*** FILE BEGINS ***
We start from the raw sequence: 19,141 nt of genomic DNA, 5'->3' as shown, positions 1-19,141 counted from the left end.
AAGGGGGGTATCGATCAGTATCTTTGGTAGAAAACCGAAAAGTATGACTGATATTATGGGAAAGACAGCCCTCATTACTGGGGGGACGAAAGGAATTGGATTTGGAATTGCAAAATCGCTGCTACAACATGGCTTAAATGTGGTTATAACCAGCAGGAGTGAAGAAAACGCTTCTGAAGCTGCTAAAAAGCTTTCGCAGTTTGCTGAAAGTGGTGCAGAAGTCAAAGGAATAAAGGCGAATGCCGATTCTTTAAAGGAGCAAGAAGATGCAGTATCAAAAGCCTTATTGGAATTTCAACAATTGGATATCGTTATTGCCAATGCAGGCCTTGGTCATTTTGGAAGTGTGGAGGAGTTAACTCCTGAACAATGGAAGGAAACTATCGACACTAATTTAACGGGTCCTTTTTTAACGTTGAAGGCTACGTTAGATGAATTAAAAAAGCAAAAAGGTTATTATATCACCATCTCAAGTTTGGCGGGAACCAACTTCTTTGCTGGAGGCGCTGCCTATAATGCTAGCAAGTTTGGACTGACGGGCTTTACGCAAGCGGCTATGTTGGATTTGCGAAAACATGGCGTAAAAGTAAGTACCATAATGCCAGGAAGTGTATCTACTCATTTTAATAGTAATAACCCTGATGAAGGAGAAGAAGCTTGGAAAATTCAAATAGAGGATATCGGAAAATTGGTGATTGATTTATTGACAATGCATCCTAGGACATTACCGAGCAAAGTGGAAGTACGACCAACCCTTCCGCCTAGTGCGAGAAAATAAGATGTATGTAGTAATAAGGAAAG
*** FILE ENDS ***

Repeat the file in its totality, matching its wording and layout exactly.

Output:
We start from the raw sequence: 19,141 nt of genomic DNA, 5'->3' as shown, positions 1-19,141 counted from the left end.
AAGGGGGGTATCGATCAGTATCTTTGGTAGAAAACCGAAAAGTATGACTGATATTATGGGAAAGACAGCCCTCATTACTGGGGGGACGAAAGGAATTGGATTTGGAATTGCAAAATCGCTGCTACAACATGGCTTAAATGTGGTTATAACCAGCAGGAGTGAAGAAAACGCTTCTGAAGCTGCTAAAAAGCTTTCGCAGTTTGCTGAAAGTGGTGCAGAAGTCAAAGGAATAAAGGCGAATGCCGATTCTTTAAAGGAGCAAGAAGATGCAGTATCAAAAGCCTTATTGGAATTTCAACAATTGGATATCGTTATTGCCAATGCAGGCCTTGGTCATTTTGGAAGTGTGGAGGAGTTAACTCCTGAACAATGGAAGGAAACTATCGACACTAATTTAACGGGTCCTTTTTTAACGTTGAAGGCTACGTTAGATGAATTAAAAAAGCAAAAAGGTTATTATATCACCATCTCAAGTTTGGCGGGAACCAACTTCTTTGCTGGAGGCGCTGCCTATAATGCTAGCAAGTTTGGACTGACGGGCTTTACGCAAGCGGCTATGTTGGATTTGCGAAAACATGGCGTAAAAGTAAGTACCATAATGCCAGGAAGTGTATCTACTCATTTTAATAGTAATAACCCTGATGAAGGAGAAGAAGCTTGGAAAATTCAAATAGAGGATATCGGAAAATTGGTGATTGATTTATTGACAATGCATCCTAGGACATTACCGAGCAAAGTGGAAGTACGACCAACCCTTCCGCCTAGTGCGAGAAAATAAGATGTATGTAGTAATAAGGAAAG